By Tom Ehrich

On the Sunday before Christmas, my wife and I decorated the douglas fir we cut at Bell’s Christmas Tree Farm.

I started with the unbreakable ornaments, hung at toddler level. My wife put breakables up higher. Each one has a story. Other than the glass pear from our first Christmas 38 years ago, I don’t think we have purchased a single ornament. They are children’s school projects, gifts from friends, a homely collection if beauty were our goal, but an annual reminder that we have lived and loved.

Last up was the sheepskin angel that my wife made many trees ago. It’s always the crown.

My wife hung the stockings – eleven of them this year, including a green one for our oldest son’s dog, Olivia. These handmade stockings have hung in 13 homes, and each time they signaled what we are becoming as a family.

While my wife knitted a teddy-bear ornament for our grandson, I started a fire. The room glowed with the colors of Christmas. With children and grandchildren starting to arrive in three days, this was the calm before the commotion of family.

For the first 28 years of our marriage, Christmas centered around my church duties. Family often had to wait, as I had once waited for my father during his busy Christmas selling rush.

Church made the season complicated. People collapsed under stress, depression and loneliness. Leaders fought over money and control. One vestry chose the week before Christmas to launch an attack on my leadership. It didn’t occur to them that I might need my full attention for parishioners who would fill the pews on Christmas Eve, their expectations high. Like children, church leaders often want what they want when they want it.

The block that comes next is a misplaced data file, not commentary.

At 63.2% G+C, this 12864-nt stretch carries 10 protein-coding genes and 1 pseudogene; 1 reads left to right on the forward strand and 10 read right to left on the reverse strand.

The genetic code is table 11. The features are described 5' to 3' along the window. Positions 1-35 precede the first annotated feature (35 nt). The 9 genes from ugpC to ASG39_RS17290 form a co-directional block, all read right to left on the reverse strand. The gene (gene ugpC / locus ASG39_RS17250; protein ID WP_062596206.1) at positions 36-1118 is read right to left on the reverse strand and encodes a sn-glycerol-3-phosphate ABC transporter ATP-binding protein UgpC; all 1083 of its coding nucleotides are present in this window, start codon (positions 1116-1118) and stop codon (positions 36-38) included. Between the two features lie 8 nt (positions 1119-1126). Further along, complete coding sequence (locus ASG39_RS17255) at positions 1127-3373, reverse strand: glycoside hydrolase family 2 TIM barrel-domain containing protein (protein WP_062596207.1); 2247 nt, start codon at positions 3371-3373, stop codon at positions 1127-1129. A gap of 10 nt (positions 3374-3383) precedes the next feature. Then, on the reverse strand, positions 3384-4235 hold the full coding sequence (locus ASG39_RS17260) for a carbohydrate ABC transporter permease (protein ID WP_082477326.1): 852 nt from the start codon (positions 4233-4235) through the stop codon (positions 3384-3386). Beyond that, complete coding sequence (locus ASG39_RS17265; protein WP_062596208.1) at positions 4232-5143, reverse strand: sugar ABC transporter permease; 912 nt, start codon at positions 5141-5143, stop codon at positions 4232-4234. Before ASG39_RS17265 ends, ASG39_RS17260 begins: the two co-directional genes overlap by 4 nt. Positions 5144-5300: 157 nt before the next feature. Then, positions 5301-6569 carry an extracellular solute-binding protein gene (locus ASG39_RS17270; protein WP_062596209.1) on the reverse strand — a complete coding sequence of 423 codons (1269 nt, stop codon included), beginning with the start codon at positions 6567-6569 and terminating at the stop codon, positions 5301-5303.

I would come home late, long after children were snug in their beds. One year I pulled onto our street at 2:00am to find that the neighborhood luminaries were still flickering, guiding me home. Another year I walked home through a snowstorm that was making Central Park a place of magic. I was surprised to discover that, long past midnight, I wasn’t the only one in this winter wonderland.

Once home, I would wonder if I had anything left for my family on Christmas morning. But the familiar magic occurred. The excitement of children erased my weariness.

This year, I have no church duties, no choirs to join, no sermons to give, no pastoral calls to make, no expectations to carry. I am glad for that. I want to give my all to children and grandchildren.

I am fully engaged in this holy season. In fact, I will write and pray this week with special intensity, not because someone is pressing me, but because I feel God beckoning. Three weeks ago I gave myself permission to listen to Christmas music during Advent. Bursts of freedom feel good.

I also began laying out my next book. Life extends beyond the wrapping and unwrapping, decorating and undecorating, calendar-concluding and calendar beginning. God beckons us onward.